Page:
REVIEW: Violent Phenomena: 21 Essays on Translation

Edited by Kavita Bhanot and Jeremy Tiang (Tilted Axis Press, 2022)

I have long been looking forward to the publication of Violent Phenomena, a collection of essays exploring the possibilities of a “decolonised” translation. It was probably my most anticipated book of the year, from one of my favourite publishing houses, and still it managed to exceed all my expectations. This exploration of the power dynamics and colonial legacies of literary translation is a call to action, a call to accountability, a shattering indictment of white European privilege, and an absolute must-read for anyone interested in new ways of considering translation. Compiled, as editors Kavita Bhanot and Jeremy Tiang note, in a “spirit of defiance and resistance”, the individual essays echo and resonate with one another, coming together to form a radical shakeup of what we take as given and/or unchangeable. Individually and collectively, the authors tease out common threads of prejudice and isolation within the context of translation into English: despite commonly held and idealistic assumptions about translation being a site of welcoming and embracing otherness, in Violent Phenomena it is exposed as being a space where many can feel unwelcomed, unrepresented, and eternally on the margins.

I want to start by acknowledging that I might make mistakes in the way I write about this volume, because the painful experiences exposed within it are those from which my whiteness spares me; any of the (frequently inaccurate) assumptions about my cultural identity and heritage do not usually close doors to me because they focus on my whiteness, my European-ness, my assumed “belonging”. In this collection of essays, we see the everyday reality for people whose “legitimacy” is constantly called into question because of the colour of their skin, assumptions about their relationship to the English language, or connection to a marginalised culture. As I write this, I question whether I am the “right” person to write about Violent Phenomena, and yet if I don’t write about it for fear of getting it “wrong”, then I only become complicit in the ongoing silencing of marginalised voices. So here goes, and if I am clumsy in my responses to being confronted with a reality that I have not experienced, that is my deficiency and no reflection on the collection of essays in Violent Phenomena.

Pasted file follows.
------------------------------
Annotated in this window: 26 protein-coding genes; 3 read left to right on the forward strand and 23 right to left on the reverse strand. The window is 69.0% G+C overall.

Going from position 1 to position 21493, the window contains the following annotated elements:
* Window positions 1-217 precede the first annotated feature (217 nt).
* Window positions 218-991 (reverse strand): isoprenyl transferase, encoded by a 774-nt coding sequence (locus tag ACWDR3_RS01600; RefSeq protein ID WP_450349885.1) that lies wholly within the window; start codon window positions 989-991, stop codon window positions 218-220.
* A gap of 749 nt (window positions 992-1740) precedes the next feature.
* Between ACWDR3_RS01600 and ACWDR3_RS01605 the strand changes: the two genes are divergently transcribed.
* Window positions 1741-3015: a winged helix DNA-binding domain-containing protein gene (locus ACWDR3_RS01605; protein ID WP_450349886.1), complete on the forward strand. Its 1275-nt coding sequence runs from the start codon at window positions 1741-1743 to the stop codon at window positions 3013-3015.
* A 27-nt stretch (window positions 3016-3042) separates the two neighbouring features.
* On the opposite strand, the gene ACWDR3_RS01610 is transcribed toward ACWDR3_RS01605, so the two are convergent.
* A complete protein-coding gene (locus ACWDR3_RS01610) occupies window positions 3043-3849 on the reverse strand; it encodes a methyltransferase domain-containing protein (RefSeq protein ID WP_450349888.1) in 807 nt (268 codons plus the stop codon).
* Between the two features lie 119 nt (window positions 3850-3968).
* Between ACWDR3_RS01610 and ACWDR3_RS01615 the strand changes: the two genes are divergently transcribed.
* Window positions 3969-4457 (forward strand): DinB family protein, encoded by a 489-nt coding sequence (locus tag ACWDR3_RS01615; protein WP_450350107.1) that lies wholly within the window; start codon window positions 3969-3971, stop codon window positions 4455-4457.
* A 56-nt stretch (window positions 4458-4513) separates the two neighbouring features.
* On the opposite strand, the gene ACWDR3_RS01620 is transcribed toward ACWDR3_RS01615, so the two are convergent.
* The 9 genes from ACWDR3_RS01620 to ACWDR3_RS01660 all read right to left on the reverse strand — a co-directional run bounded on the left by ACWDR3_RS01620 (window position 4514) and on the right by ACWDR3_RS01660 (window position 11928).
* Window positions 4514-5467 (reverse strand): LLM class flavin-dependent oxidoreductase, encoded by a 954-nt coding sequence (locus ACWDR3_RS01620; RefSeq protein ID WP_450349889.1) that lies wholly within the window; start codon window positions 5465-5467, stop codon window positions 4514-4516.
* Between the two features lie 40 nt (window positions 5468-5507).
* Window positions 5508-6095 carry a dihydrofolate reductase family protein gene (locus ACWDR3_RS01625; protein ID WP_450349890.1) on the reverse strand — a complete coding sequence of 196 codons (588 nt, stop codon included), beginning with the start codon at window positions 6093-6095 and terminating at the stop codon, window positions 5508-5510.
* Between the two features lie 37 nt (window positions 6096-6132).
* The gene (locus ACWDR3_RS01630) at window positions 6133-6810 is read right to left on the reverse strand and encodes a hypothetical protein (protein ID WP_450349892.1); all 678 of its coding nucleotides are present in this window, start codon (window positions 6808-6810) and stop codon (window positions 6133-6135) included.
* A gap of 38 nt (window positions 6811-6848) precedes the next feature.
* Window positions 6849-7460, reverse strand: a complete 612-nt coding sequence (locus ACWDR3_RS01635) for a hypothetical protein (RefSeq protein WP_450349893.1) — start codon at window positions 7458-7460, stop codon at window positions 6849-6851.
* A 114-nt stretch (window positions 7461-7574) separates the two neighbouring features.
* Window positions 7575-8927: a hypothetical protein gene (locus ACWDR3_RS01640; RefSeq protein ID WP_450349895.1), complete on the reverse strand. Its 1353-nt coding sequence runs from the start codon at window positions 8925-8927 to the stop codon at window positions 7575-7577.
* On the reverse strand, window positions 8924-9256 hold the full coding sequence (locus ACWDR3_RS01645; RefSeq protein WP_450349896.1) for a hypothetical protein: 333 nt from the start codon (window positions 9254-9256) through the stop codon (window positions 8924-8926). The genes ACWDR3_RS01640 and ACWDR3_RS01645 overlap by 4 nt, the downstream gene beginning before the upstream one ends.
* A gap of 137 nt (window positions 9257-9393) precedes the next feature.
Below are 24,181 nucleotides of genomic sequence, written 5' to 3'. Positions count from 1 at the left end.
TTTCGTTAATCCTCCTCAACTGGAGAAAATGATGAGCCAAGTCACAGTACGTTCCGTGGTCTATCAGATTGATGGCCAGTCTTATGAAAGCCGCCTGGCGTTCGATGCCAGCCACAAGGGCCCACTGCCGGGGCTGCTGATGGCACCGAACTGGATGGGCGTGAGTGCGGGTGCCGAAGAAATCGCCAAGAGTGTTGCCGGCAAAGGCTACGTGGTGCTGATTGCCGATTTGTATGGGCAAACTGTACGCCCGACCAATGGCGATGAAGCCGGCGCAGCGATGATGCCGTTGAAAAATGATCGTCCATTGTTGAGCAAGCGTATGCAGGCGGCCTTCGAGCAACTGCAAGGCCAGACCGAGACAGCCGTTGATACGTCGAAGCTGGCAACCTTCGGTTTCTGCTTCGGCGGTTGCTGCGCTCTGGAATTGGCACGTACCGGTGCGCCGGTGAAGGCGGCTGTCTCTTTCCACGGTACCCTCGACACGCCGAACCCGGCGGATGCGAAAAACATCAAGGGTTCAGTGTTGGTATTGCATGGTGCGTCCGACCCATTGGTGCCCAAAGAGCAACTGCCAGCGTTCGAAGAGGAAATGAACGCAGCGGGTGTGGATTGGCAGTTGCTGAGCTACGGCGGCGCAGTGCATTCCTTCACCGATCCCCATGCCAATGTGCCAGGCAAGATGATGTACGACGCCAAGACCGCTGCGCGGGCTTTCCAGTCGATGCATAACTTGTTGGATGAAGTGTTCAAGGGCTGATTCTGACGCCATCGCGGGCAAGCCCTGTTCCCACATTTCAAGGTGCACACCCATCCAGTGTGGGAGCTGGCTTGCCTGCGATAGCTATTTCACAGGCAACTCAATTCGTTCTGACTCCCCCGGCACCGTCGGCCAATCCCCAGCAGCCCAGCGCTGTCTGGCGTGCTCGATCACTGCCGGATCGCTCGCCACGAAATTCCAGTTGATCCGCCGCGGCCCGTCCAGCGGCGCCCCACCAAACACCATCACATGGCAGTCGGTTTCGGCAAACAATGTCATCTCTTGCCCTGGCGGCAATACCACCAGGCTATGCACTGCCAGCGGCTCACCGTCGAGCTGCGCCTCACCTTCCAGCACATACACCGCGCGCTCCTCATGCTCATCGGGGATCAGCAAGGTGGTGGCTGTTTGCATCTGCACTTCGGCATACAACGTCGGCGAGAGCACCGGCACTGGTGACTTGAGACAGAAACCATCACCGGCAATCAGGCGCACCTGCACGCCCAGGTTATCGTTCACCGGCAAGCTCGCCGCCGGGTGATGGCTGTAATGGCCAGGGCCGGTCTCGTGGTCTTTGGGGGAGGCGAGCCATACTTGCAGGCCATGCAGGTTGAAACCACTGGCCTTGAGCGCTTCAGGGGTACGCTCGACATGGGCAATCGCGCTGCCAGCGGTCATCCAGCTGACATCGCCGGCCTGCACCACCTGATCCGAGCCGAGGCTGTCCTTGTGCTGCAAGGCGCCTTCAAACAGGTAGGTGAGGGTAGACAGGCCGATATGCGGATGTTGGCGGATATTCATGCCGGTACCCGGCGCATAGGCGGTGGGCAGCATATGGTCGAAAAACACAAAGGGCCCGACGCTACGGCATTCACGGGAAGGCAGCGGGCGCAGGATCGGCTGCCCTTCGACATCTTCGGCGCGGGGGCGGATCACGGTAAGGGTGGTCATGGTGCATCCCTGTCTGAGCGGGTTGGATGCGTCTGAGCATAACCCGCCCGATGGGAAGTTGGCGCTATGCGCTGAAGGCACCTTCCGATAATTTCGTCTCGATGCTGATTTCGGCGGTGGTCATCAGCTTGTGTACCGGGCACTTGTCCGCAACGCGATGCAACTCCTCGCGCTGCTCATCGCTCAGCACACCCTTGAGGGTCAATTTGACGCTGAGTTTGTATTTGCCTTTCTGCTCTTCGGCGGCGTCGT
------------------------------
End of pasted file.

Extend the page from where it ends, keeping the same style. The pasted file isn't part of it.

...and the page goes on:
The first thing that strikes me as I think back over my reading of the book is the discomfort I felt at many of the essays. I see this as a good thing: I don’t think this is meant to be a comfortable or reassuring piece of work. Indeed, I’d say that it is as uncomfortable as it is necessary. At the end of their introduction, Bhanot and Tiang describe the impossibility of decolonising as being anything other than a “violent disruption”, because it is a fight against an oppressor who in theory often no longer exists, but in practice is present in everyday attitudes, encounters and exclusions. And so it is the case for literature in translation: anyone can translate anything from anywhere, but in reality doors are consistently closed to non-mainstream voices, to people (authors, translators, protagonists) who are, as Madhu Kaza notes in her essay, “not a good fit”.

The collection opens with an extended version of a piece published by Gitanjali Patel and Nariman Youssef in Asymptote last year. Patel and Youssef explore the ways in which translators of colour are marginalised in the Anglophone literary translation world, and how this is reflected in “the tendency to view ‘otherness’ as a challenge or a threat” that can erase diversity by hiding behind “a fluency imperative” that assumes only one version of acceptable English. The barriers – both explicit and insidious – to translators and translated texts from non-mainstream languages and cultures are picked up and amplified in other essays of the collection: a particularly enraging episode is Sawad Hussain’s depiction of the patronising “tickbox” approach to diversity that saw one publisher keen to pick up one of the marginalised authors she champions, only to assign Hussain – an experienced and well respected translator – two older white male mentors to co-translate so that they could also tick the box on their new commitment to a mentoring programme. And when you find out why Hussain translates from Arabic rather than her first learned language (French), you’ll find it shameful.